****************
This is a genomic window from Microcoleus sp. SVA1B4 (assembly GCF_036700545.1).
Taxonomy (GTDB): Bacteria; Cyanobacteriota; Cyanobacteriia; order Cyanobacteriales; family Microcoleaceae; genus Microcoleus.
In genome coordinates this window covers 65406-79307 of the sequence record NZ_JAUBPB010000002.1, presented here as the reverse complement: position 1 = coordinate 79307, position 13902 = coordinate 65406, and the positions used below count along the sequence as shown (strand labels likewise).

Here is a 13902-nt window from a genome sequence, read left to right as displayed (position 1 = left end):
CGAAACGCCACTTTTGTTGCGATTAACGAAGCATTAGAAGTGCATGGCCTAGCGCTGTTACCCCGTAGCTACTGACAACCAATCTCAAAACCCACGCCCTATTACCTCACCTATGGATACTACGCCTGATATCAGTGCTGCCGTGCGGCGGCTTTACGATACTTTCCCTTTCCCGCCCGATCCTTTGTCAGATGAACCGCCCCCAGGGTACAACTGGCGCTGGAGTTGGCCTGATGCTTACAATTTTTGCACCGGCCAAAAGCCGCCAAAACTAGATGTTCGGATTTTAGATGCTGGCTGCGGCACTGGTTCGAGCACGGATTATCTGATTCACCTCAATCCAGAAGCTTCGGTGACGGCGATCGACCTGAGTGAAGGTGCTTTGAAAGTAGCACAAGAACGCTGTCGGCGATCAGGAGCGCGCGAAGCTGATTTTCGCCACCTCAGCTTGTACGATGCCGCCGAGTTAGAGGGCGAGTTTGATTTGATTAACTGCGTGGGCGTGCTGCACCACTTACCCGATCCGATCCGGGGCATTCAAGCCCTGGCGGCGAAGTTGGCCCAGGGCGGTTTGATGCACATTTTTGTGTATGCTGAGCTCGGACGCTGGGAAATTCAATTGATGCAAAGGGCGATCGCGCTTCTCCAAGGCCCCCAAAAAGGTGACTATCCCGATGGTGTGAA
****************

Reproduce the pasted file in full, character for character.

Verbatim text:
This is a genomic window from Microcoleus sp. SVA1B4 (assembly GCF_036700545.1).
Taxonomy (GTDB): Bacteria; Cyanobacteriota; Cyanobacteriia; order Cyanobacteriales; family Microcoleaceae; genus Microcoleus.
In genome coordinates this window covers 65406-79307 of the sequence record NZ_JAUBPB010000002.1, presented here as the reverse complement: position 1 = coordinate 79307, position 13902 = coordinate 65406, and the positions used below count along the sequence as shown (strand labels likewise).

Here is a 13902-nt window from a genome sequence, read left to right as displayed (position 1 = left end):
CGAAACGCCACTTTTGTTGCGATTAACGAAGCATTAGAAGTGCATGGCCTAGCGCTGTTACCCCGTAGCTACTGACAACCAATCTCAAAACCCACGCCCTATTACCTCACCTATGGATACTACGCCTGATATCAGTGCTGCCGTGCGGCGGCTTTACGATACTTTCCCTTTCCCGCCCGATCCTTTGTCAGATGAACCGCCCCCAGGGTACAACTGGCGCTGGAGTTGGCCTGATGCTTACAATTTTTGCACCGGCCAAAAGCCGCCAAAACTAGATGTTCGGATTTTAGATGCTGGCTGCGGCACTGGTTCGAGCACGGATTATCTGATTCACCTCAATCCAGAAGCTTCGGTGACGGCGATCGACCTGAGTGAAGGTGCTTTGAAAGTAGCACAAGAACGCTGTCGGCGATCAGGAGCGCGCGAAGCTGATTTTCGCCACCTCAGCTTGTACGATGCCGCCGAGTTAGAGGGCGAGTTTGATTTGATTAACTGCGTGGGCGTGCTGCACCACTTACCCGATCCGATCCGGGGCATTCAAGCCCTGGCGGCGAAGTTGGCCCAGGGCGGTTTGATGCACATTTTTGTGTATGCTGAGCTCGGACGCTGGGAAATTCAATTGATGCAAAGGGCGATCGCGCTTCTCCAAGGCCCCCAAAAAGGTGACTATCCCGATGGTGTGAA